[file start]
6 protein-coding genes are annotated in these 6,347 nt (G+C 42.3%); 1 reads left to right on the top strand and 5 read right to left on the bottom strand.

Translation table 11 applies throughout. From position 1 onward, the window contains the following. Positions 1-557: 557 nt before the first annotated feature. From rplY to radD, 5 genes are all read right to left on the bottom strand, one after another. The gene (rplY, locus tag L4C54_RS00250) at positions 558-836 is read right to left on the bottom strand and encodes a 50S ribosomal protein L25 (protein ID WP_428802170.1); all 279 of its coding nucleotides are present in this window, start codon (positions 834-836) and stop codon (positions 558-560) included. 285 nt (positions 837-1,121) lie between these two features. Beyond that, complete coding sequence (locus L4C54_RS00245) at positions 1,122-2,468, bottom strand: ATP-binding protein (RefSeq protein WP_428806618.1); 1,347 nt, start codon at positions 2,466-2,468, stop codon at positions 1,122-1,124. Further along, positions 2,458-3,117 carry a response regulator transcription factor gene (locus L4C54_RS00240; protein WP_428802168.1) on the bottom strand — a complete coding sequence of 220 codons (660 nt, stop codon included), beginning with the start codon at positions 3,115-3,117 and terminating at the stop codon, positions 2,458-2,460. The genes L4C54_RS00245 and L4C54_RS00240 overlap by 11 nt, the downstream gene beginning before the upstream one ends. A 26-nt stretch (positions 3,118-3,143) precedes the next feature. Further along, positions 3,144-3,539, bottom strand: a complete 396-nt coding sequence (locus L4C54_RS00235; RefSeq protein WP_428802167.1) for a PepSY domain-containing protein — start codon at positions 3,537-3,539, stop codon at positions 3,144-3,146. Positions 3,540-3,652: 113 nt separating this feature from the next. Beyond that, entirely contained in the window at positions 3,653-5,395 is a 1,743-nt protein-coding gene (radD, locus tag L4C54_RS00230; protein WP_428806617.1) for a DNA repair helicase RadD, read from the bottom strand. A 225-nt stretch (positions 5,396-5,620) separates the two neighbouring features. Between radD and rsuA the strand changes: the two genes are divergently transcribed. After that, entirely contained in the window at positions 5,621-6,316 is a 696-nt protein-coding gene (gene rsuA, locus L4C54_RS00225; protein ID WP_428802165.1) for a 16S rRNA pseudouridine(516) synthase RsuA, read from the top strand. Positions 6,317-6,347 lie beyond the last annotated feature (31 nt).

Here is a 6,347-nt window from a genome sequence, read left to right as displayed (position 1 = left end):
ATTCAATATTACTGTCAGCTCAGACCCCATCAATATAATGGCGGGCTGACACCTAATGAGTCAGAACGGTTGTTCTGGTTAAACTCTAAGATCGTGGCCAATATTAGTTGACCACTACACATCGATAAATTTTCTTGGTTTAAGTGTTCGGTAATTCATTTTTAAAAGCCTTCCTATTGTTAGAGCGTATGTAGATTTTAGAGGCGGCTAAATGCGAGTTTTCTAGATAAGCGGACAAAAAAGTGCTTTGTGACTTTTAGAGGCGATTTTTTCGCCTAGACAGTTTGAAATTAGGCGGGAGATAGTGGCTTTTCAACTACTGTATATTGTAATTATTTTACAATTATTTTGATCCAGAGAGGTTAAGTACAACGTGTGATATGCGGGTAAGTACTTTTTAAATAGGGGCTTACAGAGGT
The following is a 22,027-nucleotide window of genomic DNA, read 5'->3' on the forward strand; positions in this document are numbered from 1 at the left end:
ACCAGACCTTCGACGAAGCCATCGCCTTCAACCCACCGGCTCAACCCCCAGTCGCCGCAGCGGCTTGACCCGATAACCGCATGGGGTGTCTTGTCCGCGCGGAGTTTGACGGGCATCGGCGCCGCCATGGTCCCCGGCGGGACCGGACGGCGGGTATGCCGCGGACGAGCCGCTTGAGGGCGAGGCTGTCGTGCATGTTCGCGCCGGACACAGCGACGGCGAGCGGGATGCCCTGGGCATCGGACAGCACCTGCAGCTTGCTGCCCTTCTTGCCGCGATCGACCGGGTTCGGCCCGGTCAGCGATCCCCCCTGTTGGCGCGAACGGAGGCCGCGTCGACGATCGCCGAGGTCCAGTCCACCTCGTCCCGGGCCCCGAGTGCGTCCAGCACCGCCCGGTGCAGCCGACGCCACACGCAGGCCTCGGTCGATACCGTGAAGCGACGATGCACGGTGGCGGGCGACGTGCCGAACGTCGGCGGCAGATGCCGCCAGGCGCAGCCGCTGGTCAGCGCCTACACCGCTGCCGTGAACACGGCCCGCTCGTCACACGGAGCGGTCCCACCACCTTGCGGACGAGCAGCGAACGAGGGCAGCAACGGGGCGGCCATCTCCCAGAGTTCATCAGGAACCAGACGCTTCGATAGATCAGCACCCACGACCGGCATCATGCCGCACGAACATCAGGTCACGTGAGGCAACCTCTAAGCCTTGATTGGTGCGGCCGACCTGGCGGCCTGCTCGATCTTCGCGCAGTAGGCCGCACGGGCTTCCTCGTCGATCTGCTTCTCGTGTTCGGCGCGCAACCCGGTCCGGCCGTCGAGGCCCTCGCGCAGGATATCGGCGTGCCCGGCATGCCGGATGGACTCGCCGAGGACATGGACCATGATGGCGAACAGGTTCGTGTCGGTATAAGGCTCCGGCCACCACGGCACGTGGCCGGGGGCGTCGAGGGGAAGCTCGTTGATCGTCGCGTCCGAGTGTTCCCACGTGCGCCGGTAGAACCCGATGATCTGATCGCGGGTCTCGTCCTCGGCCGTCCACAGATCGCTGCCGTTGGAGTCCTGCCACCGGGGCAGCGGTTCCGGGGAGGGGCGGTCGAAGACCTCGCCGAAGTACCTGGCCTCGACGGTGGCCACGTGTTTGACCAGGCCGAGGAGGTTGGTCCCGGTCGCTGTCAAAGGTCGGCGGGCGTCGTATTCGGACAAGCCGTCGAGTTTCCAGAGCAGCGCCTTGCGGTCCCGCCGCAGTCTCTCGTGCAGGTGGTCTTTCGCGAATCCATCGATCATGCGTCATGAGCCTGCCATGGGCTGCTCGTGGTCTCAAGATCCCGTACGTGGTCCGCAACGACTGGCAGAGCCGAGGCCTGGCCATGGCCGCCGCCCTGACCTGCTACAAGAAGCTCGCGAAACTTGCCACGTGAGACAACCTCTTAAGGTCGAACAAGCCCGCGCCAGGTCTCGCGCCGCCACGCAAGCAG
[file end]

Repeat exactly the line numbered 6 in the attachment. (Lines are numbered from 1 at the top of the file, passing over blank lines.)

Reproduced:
ACCAGACCTTCGACGAAGCCATCGCCTTCAACCCACCGGCTCAACCCCCAGTCGCCGCAGCGGCTTGACCCGATAACCGCATGGGGTGTCTTGTCCGCGCGGAGTTTGACGGGCATCGGCGCCGCCATGGTCCCCGGCGGGACCGGACGGCGGGTATGCCGCGGACGAGCCGCTTGAGGGCGAGGCTGTCGTGCATGTTCGCGCCGGACACAGCGACGGCGAGCGGGATGCCCTGGGCATCGGACAGCACCTGCAGCTTGCTGCCCTTCTTGCCGCGATCGACCGGGTTCGGCCCGGTCAGCGATCCCCCCTGTTGGCGCGAACGGAGGCCGCGTCGACGATCGCCGAGGTCCAGTCCACCTCGTCCCGGGCCCCGAGTGCGTCCAGCACCGCCCGGTGCAGCCGACGCCACACGCAGGCCTCGGTCGATACCGTGAAGCGACGATGCACGGTGGCGGGCGACGTGCCGAACGTCGGCGGCAGATGCCGCCAGGCGCAGCCGCTGGTCAGCGCCTACACCGCTGCCGTGAACACGGCCCGCTCGTCACACGGAGCGGTCCCACCACCTTGCGGACGAGCAGCGAACGAGGGCAGCAACGGGGCGGCCATCTCCCAGAGTTCATCAGGAACCAGACGCTTCGATAGATCAGCACCCACGACCGGCATCATGCCGCACGAACATCAGGTCACGTGAGGCAACCTCTAAGCCTTGATTGGTGCGGCCGACCTGGCGGCCTGCTCGATCTTCGCGCAGTAGGCCGCACGGGCTTCCTCGTCGATCTGCTTCTCGTGTTCGGCGCGCAACCCGGTCCGGCCGTCGAGGCCCTCGCGCAGGATATCGGCGTGCCCGGCATGCCGGATGGACTCGCCGAGGACATGGACCATGATGGCGAACAGGTTCGTGTCGGTATAAGGCTCCGGCCACCACGGCACGTGGCCGGGGGCGTCGAGGGGAAGCTCGTTGATCGTCGCGTCCGAGTGTTCCCACGTGCGCCGGTAGAACCCGATGATCTGATCGCGGGTCTCGTCCTCGGCCGTCCACAGATCGCTGCCGTTGGAGTCCTGCCACCGGGGCAGCGGTTCCGGGGAGGGGCGGTCGAAGACCTCGCCGAAGTACCTGGCCTCGACGGTGGCCACGTGTTTGACCAGGCCGAGGAGGTTGGTCCCGGTCGCTGTCAAAGGTCGGCGGGCGTCGTATTCGGACAAGCCGTCGAGTTTCCAGAGCAGCGCCTTGCGGTCCCGCCGCAGTCTCTCGTGCAGGTGGTCTTTCGCGAATCCATCGATCATGCGTCATGAGCCTGCCATGGGCTGCTCGTGGTCTCAAGATCCCGTACGTGGTCCGCAACGACTGGCAGAGCCGAGGCCTGGCCATGGCCGCCGCCCTGACCTGCTACAAGAAGCTCGCGAAACTTGCCACGTGAGACAACCTCTTAAGGTCGAACAAGCCCGCGCCAGGTCTCGCGCCGCCACGCAAGCAG